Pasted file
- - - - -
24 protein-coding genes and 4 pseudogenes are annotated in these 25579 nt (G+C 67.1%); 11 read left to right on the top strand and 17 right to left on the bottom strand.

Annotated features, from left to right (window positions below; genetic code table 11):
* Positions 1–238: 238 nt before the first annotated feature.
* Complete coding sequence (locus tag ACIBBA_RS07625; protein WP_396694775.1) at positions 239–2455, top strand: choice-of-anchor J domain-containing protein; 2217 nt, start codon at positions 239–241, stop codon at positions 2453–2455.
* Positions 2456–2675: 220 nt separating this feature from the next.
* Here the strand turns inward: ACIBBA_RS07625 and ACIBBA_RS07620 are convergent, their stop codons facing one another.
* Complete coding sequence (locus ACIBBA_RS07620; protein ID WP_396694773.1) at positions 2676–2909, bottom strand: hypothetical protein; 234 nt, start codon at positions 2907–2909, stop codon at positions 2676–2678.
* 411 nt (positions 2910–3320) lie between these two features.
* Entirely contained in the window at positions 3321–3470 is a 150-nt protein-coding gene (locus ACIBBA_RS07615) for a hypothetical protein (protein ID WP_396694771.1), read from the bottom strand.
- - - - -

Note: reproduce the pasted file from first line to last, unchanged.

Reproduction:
24 protein-coding genes and 4 pseudogenes are annotated in these 25579 nt (G+C 67.1%); 11 read left to right on the top strand and 17 right to left on the bottom strand.

Annotated features, from left to right (window positions below; genetic code table 11):
* Positions 1–238: 238 nt before the first annotated feature.
* Complete coding sequence (locus tag ACIBBA_RS07625; protein WP_396694775.1) at positions 239–2455, top strand: choice-of-anchor J domain-containing protein; 2217 nt, start codon at positions 239–241, stop codon at positions 2453–2455.
* Positions 2456–2675: 220 nt separating this feature from the next.
* Here the strand turns inward: ACIBBA_RS07625 and ACIBBA_RS07620 are convergent, their stop codons facing one another.
* Complete coding sequence (locus ACIBBA_RS07620; protein ID WP_396694773.1) at positions 2676–2909, bottom strand: hypothetical protein; 234 nt, start codon at positions 2907–2909, stop codon at positions 2676–2678.
* 411 nt (positions 2910–3320) lie between these two features.
* Entirely contained in the window at positions 3321–3470 is a 150-nt protein-coding gene (locus ACIBBA_RS07615) for a hypothetical protein (protein ID WP_396694771.1), read from the bottom strand.